money and mental healthWe’re not really supposed to speak about money in polite company.  Therapists who are incredibly comfortable talking to their clients about sex and intimacy and even abuse can balk when it comes to discussing their clients’ finances.  In some ways, it feels like the last taboo.

But money does affect mental health, and it can certainly affect our relationships.

For example, if I’m meeting with a depressed client, someone who’s experiencing reduced interest or pleasure in her life, we might generate ideas about how to get back to things she loves.  But what if a lot of those things cost money, and she doesn’t have much of it?  That in itself can be a source of further depression.

I’m not saying that you can buy your way out of depression.  But money can give us more things to look forward to (in the form of possessions or activities.)  It can reduce stress on us and on our relationships.  After all, don’t they say the number one thing couples fight over is money?

Personally, I disagree with that particular finding.  I think that what couples are really fighting over, when they fight about money, is their values and their sense that they are valued (or not valued) by their partner.  But there’s no denying that being short of funds is a stressful circumstance, and that can shorten the tempers of everyone involved.

What’s the solution?  Everyone just needs to earn more and they’ll be happy?  Obviously, it’s not always feasible to find high-paying jobs.  Some of us are in fields that are satisfying yet not very lucrative.   We’re not in boom times in the economy.  And if you prioritize money over everything else, you might just find yourself unhappy in a new way.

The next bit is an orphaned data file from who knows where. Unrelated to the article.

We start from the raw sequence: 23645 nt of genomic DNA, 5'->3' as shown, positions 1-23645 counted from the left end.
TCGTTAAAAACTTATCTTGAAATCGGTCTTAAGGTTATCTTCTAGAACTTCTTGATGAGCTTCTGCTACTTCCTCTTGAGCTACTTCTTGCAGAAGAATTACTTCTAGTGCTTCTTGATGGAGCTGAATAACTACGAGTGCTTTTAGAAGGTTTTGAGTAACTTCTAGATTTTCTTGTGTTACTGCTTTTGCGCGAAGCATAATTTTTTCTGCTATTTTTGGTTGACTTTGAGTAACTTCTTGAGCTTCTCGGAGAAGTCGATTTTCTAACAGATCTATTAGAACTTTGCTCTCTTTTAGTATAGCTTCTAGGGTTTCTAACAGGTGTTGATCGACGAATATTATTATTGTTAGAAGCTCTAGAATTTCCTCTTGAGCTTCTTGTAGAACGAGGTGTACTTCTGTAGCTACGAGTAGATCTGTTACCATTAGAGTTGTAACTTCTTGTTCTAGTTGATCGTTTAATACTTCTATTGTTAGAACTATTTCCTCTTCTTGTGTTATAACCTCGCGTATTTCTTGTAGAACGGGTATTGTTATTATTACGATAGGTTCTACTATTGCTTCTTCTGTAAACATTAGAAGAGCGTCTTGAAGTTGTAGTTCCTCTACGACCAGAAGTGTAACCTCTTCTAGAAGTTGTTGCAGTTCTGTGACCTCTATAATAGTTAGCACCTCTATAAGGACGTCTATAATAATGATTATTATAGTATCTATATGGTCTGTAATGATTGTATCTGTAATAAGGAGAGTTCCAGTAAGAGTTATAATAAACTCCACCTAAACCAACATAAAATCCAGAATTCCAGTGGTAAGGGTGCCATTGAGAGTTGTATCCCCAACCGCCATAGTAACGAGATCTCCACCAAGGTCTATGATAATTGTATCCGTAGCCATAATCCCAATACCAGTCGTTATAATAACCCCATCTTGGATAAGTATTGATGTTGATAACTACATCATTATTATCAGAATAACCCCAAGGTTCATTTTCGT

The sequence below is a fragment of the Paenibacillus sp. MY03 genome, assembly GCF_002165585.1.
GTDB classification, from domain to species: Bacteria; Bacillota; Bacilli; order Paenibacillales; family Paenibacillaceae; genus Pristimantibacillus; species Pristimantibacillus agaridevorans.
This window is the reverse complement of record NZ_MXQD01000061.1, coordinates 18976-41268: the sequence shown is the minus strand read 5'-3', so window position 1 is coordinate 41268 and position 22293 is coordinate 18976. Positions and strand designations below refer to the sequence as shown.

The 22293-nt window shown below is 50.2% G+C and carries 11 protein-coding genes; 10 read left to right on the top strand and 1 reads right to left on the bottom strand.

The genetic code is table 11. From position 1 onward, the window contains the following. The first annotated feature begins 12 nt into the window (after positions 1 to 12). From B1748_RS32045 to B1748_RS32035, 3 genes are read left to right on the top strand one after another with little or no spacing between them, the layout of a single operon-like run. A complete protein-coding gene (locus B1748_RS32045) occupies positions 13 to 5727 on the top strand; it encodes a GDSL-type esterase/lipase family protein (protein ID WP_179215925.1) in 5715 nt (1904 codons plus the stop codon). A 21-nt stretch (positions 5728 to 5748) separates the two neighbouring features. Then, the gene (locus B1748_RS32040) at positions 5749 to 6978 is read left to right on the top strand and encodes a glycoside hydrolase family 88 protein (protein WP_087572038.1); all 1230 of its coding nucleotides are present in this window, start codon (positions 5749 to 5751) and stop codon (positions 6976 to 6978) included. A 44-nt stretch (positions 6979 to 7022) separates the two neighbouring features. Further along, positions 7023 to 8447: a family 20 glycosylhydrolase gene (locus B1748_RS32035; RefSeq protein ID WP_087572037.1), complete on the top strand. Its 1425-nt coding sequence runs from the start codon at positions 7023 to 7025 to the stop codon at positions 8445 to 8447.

But sometimes recognizing that finances are part of the problem can start to generate new solutions.  Often, we avoid looking at our finances because we become so distressed and begin to feel so hopeless when we do.   We avoid talking to our partners.  And so it stays the same, or worsens, month after month.  It’s the stress that doesn’t dare speak its name.

So it’s not just that we avoid talking about money in public, but we can avoid admitting to ourselves where we are and how much it limits our choices.  Once we do an honest analysis of our budget, we can figure out if we’re really spending money on what we value most, or if we’ve stopped making choices at all and are, instead, spending by habit.

Possibilities might start to open up–whether it’s getting more creative about how we spend time with our family (there are plenty of websites with cheap or free suggestions), or cutting out the daily Starbucks, or putting out feelers for new jobs.  But this only comes about if we shatter that last taboo.

Empty wallet photo available from Shutterstock